Capitec passed Nedbank as South Africa’s fourth-largest lender by value to extend a market-beating rally that has made it the country’s best performing stock.
The shares of Capitec rose 2% in Johannesburg on Thursday to close at R891.03, giving it a market capitalisation of R103bn and extending gains this year to 28%. Nedbank climbed 0.9% to R205 for a market value of R102.1bn, paring its decline in 2016 to 14%.
Capitec’s assets don’t amount to even a 10th of those of Johannesburg-based Nedbank, which owns a retail and investment bank, wealth-management businesses and a stake in Africa’s most geographically diverse lender.
Capitec’s stock has gained in all but one of the years since it began trading in February 2002 at about R2.60. That’s the most among banks across emerging markets during the period and the best performer in South Africa’s benchmark Top40 Index.
“Capitec is gaining retail clients at a rate that makes it bigger than Nedbank,” said Patrice Rassou, head of equities at Sanlam Investment Management in Cape Town. The lender also grabbed market share when it launched its card business, which is “a huge growth vector,” he said.
Originally a purveyor of unsecured lending, Capitec broadened its product range into savings and credit cards to defy an economy ravaged by political turmoil and growth that the central bank estimates will reach 0.5% this year. It has expanded faster than the nation’s four biggest banks, adding 1.3 million customers in the last fiscal year alone to 8.6 million.
“Capitec’s simple bank model, absence of brick-and-mortar branches, modern technology and high growth rate has appealed to investors both locally and abroad,” said David Shapiro, the deputy chairperson of Sasfin Wealth in Johannesburg. “Management was nimble and easily attacked the big banks in a segment of the market that they had overlooked or perhaps felt was too difficult or risky to service.”
Earnings per share in the six months through August 31 will probably increase as much as 18%, Capitec said on September 6, extending a run that has seen its annual net income jump almost 130 times since 2003. Nedbank said on August 2 that first-half net income declined 3.7%, weighed down by losses at Ecobank Transnational, which makes the bulk of its money in Nigeria.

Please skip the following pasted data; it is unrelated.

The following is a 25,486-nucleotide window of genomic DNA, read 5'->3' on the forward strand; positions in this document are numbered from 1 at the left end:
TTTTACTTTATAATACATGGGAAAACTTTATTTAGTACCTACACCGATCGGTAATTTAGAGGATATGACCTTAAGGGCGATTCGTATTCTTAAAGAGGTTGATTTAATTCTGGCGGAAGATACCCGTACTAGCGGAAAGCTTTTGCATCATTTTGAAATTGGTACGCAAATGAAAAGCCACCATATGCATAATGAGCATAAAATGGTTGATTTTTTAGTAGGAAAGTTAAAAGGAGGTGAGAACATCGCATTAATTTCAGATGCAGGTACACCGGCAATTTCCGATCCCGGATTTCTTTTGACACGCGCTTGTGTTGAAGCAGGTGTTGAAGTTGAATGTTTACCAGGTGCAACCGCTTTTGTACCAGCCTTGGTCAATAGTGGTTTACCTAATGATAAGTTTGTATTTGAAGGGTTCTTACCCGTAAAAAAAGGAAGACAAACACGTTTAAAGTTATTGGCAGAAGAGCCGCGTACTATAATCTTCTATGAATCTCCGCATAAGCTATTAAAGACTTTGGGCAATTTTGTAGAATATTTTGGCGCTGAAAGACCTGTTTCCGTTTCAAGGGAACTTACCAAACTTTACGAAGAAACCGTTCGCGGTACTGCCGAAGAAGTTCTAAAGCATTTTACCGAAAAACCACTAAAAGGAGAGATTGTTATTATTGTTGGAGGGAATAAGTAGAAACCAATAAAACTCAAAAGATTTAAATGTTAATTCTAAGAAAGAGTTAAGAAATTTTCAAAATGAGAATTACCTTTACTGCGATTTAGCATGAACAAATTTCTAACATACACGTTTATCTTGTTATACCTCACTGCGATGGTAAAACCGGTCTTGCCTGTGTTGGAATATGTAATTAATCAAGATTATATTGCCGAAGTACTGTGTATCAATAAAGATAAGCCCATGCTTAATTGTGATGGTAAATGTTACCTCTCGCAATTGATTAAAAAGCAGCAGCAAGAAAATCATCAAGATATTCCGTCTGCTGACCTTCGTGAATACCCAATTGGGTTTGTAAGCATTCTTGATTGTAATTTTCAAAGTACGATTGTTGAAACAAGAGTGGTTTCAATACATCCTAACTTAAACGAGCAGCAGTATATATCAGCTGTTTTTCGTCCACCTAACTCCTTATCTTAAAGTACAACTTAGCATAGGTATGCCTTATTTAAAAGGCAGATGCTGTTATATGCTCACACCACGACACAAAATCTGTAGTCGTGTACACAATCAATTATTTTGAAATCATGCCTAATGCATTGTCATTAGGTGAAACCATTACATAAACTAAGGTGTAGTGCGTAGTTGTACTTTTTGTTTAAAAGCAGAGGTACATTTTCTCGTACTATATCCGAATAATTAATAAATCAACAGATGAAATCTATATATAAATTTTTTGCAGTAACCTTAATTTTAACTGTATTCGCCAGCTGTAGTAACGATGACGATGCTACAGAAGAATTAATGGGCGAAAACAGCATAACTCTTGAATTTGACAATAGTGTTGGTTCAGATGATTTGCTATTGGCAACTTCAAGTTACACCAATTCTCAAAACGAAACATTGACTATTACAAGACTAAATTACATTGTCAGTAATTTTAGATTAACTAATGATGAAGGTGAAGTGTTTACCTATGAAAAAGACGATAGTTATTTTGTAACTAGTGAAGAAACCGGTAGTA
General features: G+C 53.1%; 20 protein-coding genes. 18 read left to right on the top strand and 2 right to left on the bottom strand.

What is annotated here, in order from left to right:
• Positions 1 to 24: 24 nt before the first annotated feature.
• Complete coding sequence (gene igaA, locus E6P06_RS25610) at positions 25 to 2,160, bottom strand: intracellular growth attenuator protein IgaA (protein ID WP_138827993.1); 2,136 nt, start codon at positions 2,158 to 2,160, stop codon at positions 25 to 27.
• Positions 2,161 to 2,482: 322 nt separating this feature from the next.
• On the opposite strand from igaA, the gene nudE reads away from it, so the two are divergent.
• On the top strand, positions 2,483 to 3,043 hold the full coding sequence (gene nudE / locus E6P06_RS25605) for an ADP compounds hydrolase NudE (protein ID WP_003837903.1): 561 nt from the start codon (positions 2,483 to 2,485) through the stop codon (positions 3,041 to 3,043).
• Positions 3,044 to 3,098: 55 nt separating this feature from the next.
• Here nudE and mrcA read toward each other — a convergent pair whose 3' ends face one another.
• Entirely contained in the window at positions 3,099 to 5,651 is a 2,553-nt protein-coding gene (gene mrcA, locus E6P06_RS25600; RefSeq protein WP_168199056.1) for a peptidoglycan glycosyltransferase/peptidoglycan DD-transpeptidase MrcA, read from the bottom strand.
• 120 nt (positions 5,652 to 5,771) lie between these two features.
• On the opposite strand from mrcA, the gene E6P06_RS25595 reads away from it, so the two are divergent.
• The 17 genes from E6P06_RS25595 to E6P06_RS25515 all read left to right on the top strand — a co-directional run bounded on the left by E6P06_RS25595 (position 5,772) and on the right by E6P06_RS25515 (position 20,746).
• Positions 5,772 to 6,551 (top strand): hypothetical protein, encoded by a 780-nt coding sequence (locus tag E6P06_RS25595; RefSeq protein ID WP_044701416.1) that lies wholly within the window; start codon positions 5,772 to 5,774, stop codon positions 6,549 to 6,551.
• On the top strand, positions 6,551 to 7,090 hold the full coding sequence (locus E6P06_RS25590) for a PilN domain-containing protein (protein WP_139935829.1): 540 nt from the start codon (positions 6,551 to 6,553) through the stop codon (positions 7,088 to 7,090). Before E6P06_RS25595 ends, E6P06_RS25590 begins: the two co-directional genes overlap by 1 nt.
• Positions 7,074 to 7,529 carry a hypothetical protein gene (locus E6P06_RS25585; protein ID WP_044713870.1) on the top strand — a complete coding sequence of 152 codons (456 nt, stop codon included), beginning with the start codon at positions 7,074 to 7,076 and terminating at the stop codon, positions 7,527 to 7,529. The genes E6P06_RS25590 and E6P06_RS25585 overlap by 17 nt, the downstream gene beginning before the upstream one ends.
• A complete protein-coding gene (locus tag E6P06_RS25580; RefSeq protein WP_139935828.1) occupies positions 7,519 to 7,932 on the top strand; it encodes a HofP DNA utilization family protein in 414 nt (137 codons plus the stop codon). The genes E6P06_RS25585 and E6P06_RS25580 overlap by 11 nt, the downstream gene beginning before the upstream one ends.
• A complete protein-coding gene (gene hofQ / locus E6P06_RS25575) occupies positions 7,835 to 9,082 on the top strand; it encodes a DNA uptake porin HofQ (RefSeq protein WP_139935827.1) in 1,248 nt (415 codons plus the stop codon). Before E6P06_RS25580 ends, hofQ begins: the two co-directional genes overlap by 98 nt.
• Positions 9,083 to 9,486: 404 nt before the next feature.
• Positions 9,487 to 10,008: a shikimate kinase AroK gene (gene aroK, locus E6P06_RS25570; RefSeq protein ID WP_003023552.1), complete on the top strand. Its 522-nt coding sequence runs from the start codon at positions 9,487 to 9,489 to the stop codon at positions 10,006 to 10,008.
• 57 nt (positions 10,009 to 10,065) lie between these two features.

The company’s run might be nearing an end, with Capitec trading at more than 20 times future earnings compared with less than 8 for Nedbank, according to Richard Hasson, a money manager at Electus Fund Managers in Cape Town.
It is “unlikely that they will deliver growth in earnings at similar levels to the past,” he said. “Capitec is overvalued relative to their growth prospects.”
The JSE listing of SA billionaire Patrice Motsepe's African Rainbow Capital Investments (ARC Investments) reflects the progress of transformation in the financial services sector, a JSE spokesperson said on Thursday.
ARC Investments made its debut on the South African bourse at 09:00 on Thursday, with the share opening trade at R8.68.
Speaking on the significance of the listing, director of capital markets at the JSE Donna Nemer said creative ways such as this are needed to enable economic transformation. "We need to find creative ways to accelerate economic transformation.
"Using capital markets to do that is the best you could hope for. That allows direct membership of individuals with assets that can be invested towards transformation."
In his address, Motsepe said this listing comes after a 17-year journey. "I put aside R200m about 15 years ago. It was part of a strategy to diversify and get into financial services," he explained.
At the time Sanlam CEO Johan van Zyl and Motsepe decided to work together to help build investment and equity in Sanlam, which was going through a difficult time, as well as a "world class" financial services company. "We had to compete not just against the best in South Africa, but against the best in the world."
Motsepe also expressed his gratitude to the board which helped make the listing possible. "Black and white South Africans can work together, not just to build world class companies but also to create jobs and express our confidence in the economy.
"Despite our political challenges, this country has got the most wonderful people, the most caring, entrepreneurial, hardworking people. That gives us confidence." ARC Investments is a capital raising and investment entity incorporated in Mauritius. Investors will have the opportunity to invest in a permanently broad-based black controlled company with a diversified portfolio of investments.
African Rainbow Capital Proprietary Limited (ARC) will remain the majority shareholder of ARC Investments. Shareholders will invest alongside ARC in the initial portfolio, which is made up of 16 investments in the financial services sector and 17 non-financial services investments.
Financial services include interests in Alexander Forbes Limited, Alexander Forbes Group Limited, Indwe Broker Holdings, Senayo Securities and Santam. The portfolio includes investments in agriculture and food production, building and construction, energy, information technology and communications, investment holding companies and real estate businesses. Investments in telecommunications are most significant.
Motsepe's African Rainbow Minerals annual results for the year ended June 30 were also released on Thursday. Headline earnings increased 204% to R3.19bn, with headline earnings per share at 1684c compared to the 494c reported previously.
ARM declared its highest dividend to date at 650c per share, up 189%.